A Popular History of The Great War/Volume 1/Page 76

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as a militarist endeavouring to stampede the country into conscription. The majority of the British people were unable to imagine what a European war would mean; they trusted implicitly in the navy to shield the country from invasion, and they comforted themselves with the belief that anyhow war would not come in their time.

Before the outbreak of the Great War the British army was organized in accordance with the scheme of 1907, the work of Lord Haldane. This remodelled the old system and created the so-called Territorial Force. Britain's military forces were divided into two main branches, the army proper, i.e. the regular troops with their reserves, and the Territorial Force, the volunteers of old. In 1914 the strength of the regular army in Great Britain and the colonies was 156,110 officers and men, 12,000 short of the establishment or nominal strength. There were, in addition, 78,400 British troops serving in India, making with miscellaneous units something over 250,000 men. The regular reserve, all trained men, numbered 146,000 and the special reserve, consisting of partially trained men, numbered 63,000. All these were liable to foreign service. From this host of men, however, important deductions had to be made. About 30,000 of the regular army were under 20 years of age and unfit for foreign service. Another 10,000 must be subtracted for men of military age in hospital or incapable of taking the field. At the same time, all the units — regiments, squadrons, and batteries — required further complements of reservists to bring them up to war strength; and these reservists, joining from civil life, needed some days or weeks of training before they could support the trials and privations which fall upon the soldier in time of war.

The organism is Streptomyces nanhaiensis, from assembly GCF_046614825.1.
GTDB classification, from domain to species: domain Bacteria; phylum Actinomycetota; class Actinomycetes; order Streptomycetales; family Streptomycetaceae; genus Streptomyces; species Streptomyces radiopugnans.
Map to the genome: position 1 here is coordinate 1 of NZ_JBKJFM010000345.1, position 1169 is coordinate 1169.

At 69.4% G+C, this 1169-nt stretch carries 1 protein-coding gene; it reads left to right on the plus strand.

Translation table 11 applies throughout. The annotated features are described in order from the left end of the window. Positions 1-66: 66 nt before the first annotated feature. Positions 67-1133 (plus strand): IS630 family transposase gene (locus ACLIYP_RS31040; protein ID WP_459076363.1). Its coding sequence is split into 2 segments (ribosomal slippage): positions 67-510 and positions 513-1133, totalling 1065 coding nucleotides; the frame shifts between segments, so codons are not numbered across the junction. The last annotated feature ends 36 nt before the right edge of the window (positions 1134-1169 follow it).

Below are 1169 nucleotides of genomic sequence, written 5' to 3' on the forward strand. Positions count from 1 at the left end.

Behind the regular army was the Territorial Force, which had replaced the volunteers of the Victorian age. The force had a nominal strength of 313,000 officers and men. It differed from the old volunteers in that it was organized in brigades and divisions, which were composed of all arms, i.e. of infantry, cavalry or yeomanry, artillery, and engineers. This organization was a real gain from the military standpoint. But the force lacked training. The men serving in it passed at most 15 days in camp each year and attended a certain number of drills. As it was recruited voluntarily, from men employed in industry and business, a longer and more arduous training was impracticable. On the eve of the war the force was about 63,000 men

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